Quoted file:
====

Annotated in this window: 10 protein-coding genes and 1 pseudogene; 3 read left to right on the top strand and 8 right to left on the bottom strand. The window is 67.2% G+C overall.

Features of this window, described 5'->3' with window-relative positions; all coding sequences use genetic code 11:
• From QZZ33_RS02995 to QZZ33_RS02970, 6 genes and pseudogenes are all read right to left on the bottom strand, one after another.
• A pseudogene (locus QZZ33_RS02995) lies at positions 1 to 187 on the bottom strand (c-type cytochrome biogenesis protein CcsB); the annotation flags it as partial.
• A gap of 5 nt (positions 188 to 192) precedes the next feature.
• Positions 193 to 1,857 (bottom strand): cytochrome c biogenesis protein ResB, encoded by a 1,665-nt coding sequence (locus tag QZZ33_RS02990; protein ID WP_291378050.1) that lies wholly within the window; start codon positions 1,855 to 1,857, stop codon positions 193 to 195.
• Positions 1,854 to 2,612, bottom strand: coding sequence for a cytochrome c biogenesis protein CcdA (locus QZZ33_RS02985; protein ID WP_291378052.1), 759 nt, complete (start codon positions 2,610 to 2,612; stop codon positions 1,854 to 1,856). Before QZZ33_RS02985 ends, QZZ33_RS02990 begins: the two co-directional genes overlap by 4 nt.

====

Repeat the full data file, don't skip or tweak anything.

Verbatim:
Annotated in this window: 10 protein-coding genes and 1 pseudogene; 3 read left to right on the top strand and 8 right to left on the bottom strand. The window is 67.2% G+C overall.

Features of this window, described 5'->3' with window-relative positions; all coding sequences use genetic code 11:
• From QZZ33_RS02995 to QZZ33_RS02970, 6 genes and pseudogenes are all read right to left on the bottom strand, one after another.
• A pseudogene (locus QZZ33_RS02995) lies at positions 1 to 187 on the bottom strand (c-type cytochrome biogenesis protein CcsB); the annotation flags it as partial.
• A gap of 5 nt (positions 188 to 192) precedes the next feature.
• Positions 193 to 1,857 (bottom strand): cytochrome c biogenesis protein ResB, encoded by a 1,665-nt coding sequence (locus tag QZZ33_RS02990; protein ID WP_291378050.1) that lies wholly within the window; start codon positions 1,855 to 1,857, stop codon positions 193 to 195.
• Positions 1,854 to 2,612, bottom strand: coding sequence for a cytochrome c biogenesis protein CcdA (locus QZZ33_RS02985; protein ID WP_291378052.1), 759 nt, complete (start codon positions 2,610 to 2,612; stop codon positions 1,854 to 1,856). Before QZZ33_RS02985 ends, QZZ33_RS02990 begins: the two co-directional genes overlap by 4 nt.